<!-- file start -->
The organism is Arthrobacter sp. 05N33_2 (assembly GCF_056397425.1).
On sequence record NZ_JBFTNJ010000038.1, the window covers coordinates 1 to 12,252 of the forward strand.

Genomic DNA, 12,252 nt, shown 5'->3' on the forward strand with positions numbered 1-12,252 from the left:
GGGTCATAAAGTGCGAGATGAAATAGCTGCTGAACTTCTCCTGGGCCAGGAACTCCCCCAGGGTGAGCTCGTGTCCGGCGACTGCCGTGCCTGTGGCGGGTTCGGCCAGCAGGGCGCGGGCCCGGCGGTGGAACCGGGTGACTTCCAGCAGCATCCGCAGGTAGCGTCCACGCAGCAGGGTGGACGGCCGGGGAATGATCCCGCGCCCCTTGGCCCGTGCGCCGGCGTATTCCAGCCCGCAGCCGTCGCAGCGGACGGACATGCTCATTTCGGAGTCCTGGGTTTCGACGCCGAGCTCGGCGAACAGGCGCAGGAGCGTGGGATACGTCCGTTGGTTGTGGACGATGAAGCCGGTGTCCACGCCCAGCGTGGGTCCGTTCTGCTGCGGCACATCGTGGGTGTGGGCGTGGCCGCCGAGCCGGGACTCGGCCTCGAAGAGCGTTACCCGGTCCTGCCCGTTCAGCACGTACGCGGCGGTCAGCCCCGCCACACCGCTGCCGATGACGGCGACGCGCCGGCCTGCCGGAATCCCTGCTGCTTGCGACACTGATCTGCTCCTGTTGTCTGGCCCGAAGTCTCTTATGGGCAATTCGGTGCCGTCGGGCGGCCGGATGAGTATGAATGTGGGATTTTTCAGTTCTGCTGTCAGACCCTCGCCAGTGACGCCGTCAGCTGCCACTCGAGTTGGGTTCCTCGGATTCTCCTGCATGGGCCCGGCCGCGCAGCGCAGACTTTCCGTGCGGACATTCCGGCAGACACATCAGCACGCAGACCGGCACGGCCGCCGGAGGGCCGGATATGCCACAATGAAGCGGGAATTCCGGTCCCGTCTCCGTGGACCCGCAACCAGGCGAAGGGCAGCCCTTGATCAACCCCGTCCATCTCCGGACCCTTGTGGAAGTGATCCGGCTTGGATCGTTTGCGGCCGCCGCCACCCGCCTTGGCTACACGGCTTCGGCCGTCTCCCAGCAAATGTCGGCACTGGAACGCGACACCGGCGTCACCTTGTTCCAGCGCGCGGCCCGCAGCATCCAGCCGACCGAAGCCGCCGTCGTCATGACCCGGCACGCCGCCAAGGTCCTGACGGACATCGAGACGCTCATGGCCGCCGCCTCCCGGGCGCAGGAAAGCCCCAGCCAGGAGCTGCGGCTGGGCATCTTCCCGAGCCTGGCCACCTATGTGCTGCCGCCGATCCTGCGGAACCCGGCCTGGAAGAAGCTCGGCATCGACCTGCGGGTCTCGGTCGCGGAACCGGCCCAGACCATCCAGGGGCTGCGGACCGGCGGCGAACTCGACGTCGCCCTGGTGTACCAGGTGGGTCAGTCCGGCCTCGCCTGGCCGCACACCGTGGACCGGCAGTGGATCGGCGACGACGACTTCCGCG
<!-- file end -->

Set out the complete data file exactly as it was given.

The organism is Arthrobacter sp. 05N33_2 (assembly GCF_056397425.1).
On sequence record NZ_JBFTNJ010000038.1, the window covers coordinates 1 to 12,252 of the forward strand.

Genomic DNA, 12,252 nt, shown 5'->3' on the forward strand with positions numbered 1-12,252 from the left:
GGGTCATAAAGTGCGAGATGAAATAGCTGCTGAACTTCTCCTGGGCCAGGAACTCCCCCAGGGTGAGCTCGTGTCCGGCGACTGCCGTGCCTGTGGCGGGTTCGGCCAGCAGGGCGCGGGCCCGGCGGTGGAACCGGGTGACTTCCAGCAGCATCCGCAGGTAGCGTCCACGCAGCAGGGTGGACGGCCGGGGAATGATCCCGCGCCCCTTGGCCCGTGCGCCGGCGTATTCCAGCCCGCAGCCGTCGCAGCGGACGGACATGCTCATTTCGGAGTCCTGGGTTTCGACGCCGAGCTCGGCGAACAGGCGCAGGAGCGTGGGATACGTCCGTTGGTTGTGGACGATGAAGCCGGTGTCCACGCCCAGCGTGGGTCCGTTCTGCTGCGGCACATCGTGGGTGTGGGCGTGGCCGCCGAGCCGGGACTCGGCCTCGAAGAGCGTTACCCGGTCCTGCCCGTTCAGCACGTACGCGGCGGTCAGCCCCGCCACACCGCTGCCGATGACGGCGACGCGCCGGCCTGCCGGAATCCCTGCTGCTTGCGACACTGATCTGCTCCTGTTGTCTGGCCCGAAGTCTCTTATGGGCAATTCGGTGCCGTCGGGCGGCCGGATGAGTATGAATGTGGGATTTTTCAGTTCTGCTGTCAGACCCTCGCCAGTGACGCCGTCAGCTGCCACTCGAGTTGGGTTCCTCGGATTCTCCTGCATGGGCCCGGCCGCGCAGCGCAGACTTTCCGTGCGGACATTCCGGCAGACACATCAGCACGCAGACCGGCACGGCCGCCGGAGGGCCGGATATGCCACAATGAAGCGGGAATTCCGGTCCCGTCTCCGTGGACCCGCAACCAGGCGAAGGGCAGCCCTTGATCAACCCCGTCCATCTCCGGACCCTTGTGGAAGTGATCCGGCTTGGATCGTTTGCGGCCGCCGCCACCCGCCTTGGCTACACGGCTTCGGCCGTCTCCCAGCAAATGTCGGCACTGGAACGCGACACCGGCGTCACCTTGTTCCAGCGCGCGGCCCGCAGCATCCAGCCGACCGAAGCCGCCGTCGTCATGACCCGGCACGCCGCCAAGGTCCTGACGGACATCGAGACGCTCATGGCCGCCGCCTCCCGGGCGCAGGAAAGCCCCAGCCAGGAGCTGCGGCTGGGCATCTTCCCGAGCCTGGCCACCTATGTGCTGCCGCCGATCCTGCGGAACCCGGCCTGGAAGAAGCTCGGCATCGACCTGCGGGTCTCGGTCGCGGAACCGGCCCAGACCATCCAGGGGCTGCGGACCGGCGGCGAACTCGACGTCGCCCTGGTGTACCAGGTGGGTCAGTCCGGCCTCGCCTGGCCGCACACCGTGGACCGGCAGTGGATCGGCGACGACGACTTCCGCG